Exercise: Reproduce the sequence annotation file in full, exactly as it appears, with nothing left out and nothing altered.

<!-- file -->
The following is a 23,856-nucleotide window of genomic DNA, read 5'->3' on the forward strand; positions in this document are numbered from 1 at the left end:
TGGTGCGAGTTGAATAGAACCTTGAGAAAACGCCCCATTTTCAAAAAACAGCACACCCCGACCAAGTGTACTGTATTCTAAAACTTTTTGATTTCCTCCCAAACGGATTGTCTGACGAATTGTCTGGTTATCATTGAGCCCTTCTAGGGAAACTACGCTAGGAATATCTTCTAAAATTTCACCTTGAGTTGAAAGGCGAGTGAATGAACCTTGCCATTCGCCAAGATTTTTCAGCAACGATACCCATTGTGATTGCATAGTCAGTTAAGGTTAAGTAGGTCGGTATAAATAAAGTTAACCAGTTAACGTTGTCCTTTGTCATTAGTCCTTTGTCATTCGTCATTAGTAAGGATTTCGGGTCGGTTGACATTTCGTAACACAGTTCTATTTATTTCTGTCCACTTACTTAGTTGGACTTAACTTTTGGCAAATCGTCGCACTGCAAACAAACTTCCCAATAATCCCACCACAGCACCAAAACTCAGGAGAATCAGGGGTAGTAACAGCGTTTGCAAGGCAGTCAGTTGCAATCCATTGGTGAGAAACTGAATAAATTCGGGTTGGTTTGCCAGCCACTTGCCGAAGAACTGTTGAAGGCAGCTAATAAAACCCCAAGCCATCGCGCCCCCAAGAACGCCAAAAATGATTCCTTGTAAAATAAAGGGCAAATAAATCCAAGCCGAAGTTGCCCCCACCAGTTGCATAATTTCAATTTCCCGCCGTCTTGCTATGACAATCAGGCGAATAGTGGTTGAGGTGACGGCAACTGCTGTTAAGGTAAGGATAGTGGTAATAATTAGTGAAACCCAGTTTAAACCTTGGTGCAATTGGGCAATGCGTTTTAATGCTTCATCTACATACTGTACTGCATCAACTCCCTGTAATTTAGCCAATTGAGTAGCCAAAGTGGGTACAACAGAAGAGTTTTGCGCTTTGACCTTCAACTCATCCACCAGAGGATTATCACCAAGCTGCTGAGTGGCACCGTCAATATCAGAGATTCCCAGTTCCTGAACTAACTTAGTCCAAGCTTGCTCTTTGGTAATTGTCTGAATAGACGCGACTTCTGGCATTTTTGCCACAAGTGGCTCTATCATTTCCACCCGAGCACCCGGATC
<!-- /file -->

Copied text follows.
The following is a 23,856-nucleotide window of genomic DNA, read 5'->3' on the forward strand; positions in this document are numbered from 1 at the left end:
TGGTGCGAGTTGAATAGAACCTTGAGAAAACGCCCCATTTTCAAAAAACAGCACACCCCGACCAAGTGTACTGTATTCTAAAACTTTTTGATTTCCTCCCAAACGGATTGTCTGACGAATTGTCTGGTTATCATTGAGCCCTTCTAGGGAAACTACGCTAGGAATATCTTCTAAAATTTCACCTTGAGTTGAAAGGCGAGTGAATGAACCTTGCCATTCGCCAAGATTTTTCAGCAACGATACCCATTGTGATTGCATAGTCAGTTAAGGTTAAGTAGGTCGGTATAAATAAAGTTAACCAGTTAACGTTGTCCTTTGTCATTAGTCCTTTGTCATTCGTCATTAGTAAGGATTTCGGGTCGGTTGACATTTCGTAACACAGTTCTATTTATTTCTGTCCACTTACTTAGTTGGACTTAACTTTTGGCAAATCGTCGCACTGCAAACAAACTTCCCAATAATCCCACCACAGCACCAAAACTCAGGAGAATCAGGGGTAGTAACAGCGTTTGCAAGGCAGTCAGTTGCAATCCATTGGTGAGAAACTGAATAAATTCGGGTTGGTTTGCCAGCCACTTGCCGAAGAACTGTTGAAGGCAGCTAATAAAACCCCAAGCCATCGCGCCCCCAAGAACGCCAAAAATGATTCCTTGTAAAATAAAGGGCAAATAAATCCAAGCCGAAGTTGCCCCCACCAGTTGCATAATTTCAATTTCCCGCCGTCTTGCTATGACAATCAGGCGAATAGTGGTTGAGGTGACGGCAACTGCTGTTAAGGTAAGGATAGTGGTAATAATTAGTGAAACCCAGTTTAAACCTTGGTGCAATTGGGCAATGCGTTTTAATGCTTCATCTACATACTGTACTGCATCAACTCCCTGTAATTTAGCCAATTGAGTAGCCAAAGTGGGTACAACAGAAGAGTTTTGCGCTTTGACCTTCAACTCATCCACCAGAGGATTATCACCAAGCTGCTGAGTGGCACCGTCAATATCAGAGATTCCCAGTTCCTGAACTAACTTAGTCCAAGCTTGCTCTTTGGTAATTGTCTGAATAGACGCGACTTCTGGCATTTTTGCCACAAGTGGCTCTATCATTTCCACCCGAGCACCCGGATC